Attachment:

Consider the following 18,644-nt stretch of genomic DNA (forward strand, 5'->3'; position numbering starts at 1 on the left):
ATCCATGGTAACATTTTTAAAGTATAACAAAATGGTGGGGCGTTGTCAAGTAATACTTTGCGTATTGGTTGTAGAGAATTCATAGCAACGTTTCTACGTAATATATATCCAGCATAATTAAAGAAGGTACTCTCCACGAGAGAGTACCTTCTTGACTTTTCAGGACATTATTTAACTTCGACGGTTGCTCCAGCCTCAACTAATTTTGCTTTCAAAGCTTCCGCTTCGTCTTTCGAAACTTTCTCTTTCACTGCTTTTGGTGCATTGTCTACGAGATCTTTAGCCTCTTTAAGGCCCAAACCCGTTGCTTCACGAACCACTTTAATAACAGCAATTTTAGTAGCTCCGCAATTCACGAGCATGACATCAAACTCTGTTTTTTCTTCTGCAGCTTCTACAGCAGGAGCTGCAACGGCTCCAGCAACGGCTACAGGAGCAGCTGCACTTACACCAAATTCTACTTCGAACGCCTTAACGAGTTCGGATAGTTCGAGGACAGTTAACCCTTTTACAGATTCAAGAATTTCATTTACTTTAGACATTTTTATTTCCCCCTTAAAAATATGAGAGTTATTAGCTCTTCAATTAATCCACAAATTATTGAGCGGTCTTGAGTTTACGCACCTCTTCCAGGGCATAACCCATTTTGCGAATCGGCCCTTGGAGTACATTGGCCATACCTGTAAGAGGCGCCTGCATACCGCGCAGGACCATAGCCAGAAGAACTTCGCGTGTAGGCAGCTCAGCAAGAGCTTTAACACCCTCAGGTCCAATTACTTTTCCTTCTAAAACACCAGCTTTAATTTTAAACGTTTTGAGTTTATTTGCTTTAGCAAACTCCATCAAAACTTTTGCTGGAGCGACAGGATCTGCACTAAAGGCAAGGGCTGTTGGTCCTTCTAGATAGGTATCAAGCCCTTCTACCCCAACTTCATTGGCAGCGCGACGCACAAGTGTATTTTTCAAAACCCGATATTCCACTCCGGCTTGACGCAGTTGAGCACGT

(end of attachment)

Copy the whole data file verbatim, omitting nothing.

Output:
Consider the following 18,644-nt stretch of genomic DNA (forward strand, 5'->3'; position numbering starts at 1 on the left):
ATCCATGGTAACATTTTTAAAGTATAACAAAATGGTGGGGCGTTGTCAAGTAATACTTTGCGTATTGGTTGTAGAGAATTCATAGCAACGTTTCTACGTAATATATATCCAGCATAATTAAAGAAGGTACTCTCCACGAGAGAGTACCTTCTTGACTTTTCAGGACATTATTTAACTTCGACGGTTGCTCCAGCCTCAACTAATTTTGCTTTCAAAGCTTCCGCTTCGTCTTTCGAAACTTTCTCTTTCACTGCTTTTGGTGCATTGTCTACGAGATCTTTAGCCTCTTTAAGGCCCAAACCCGTTGCTTCACGAACCACTTTAATAACAGCAATTTTAGTAGCTCCGCAATTCACGAGCATGACATCAAACTCTGTTTTTTCTTCTGCAGCTTCTACAGCAGGAGCTGCAACGGCTCCAGCAACGGCTACAGGAGCAGCTGCACTTACACCAAATTCTACTTCGAACGCCTTAACGAGTTCGGATAGTTCGAGGACAGTTAACCCTTTTACAGATTCAAGAATTTCATTTACTTTAGACATTTTTATTTCCCCCTTAAAAATATGAGAGTTATTAGCTCTTCAATTAATCCACAAATTATTGAGCGGTCTTGAGTTTACGCACCTCTTCCAGGGCATAACCCATTTTGCGAATCGGCCCTTGGAGTACATTGGCCATACCTGTAAGAGGCGCCTGCATACCGCGCAGGACCATAGCCAGAAGAACTTCGCGTGTAGGCAGCTCAGCAAGAGCTTTAACACCCTCAGGTCCAATTACTTTTCCTTCTAAAACACCAGCTTTAATTTTAAACGTTTTGAGTTTATTTGCTTTAGCAAACTCCATCAAAACTTTTGCTGGAGCGACAGGATCTGCACTAAAGGCAAGGGCTGTTGGTCCTTCTAGATAGGTATCAAGCCCTTCTACCCCAACTTCATTGGCAGCGCGACGCACAAGTGTATTTTTCAAAACCCGATATTCCACTCCGGCTTGACGCAGTTGAGCACGT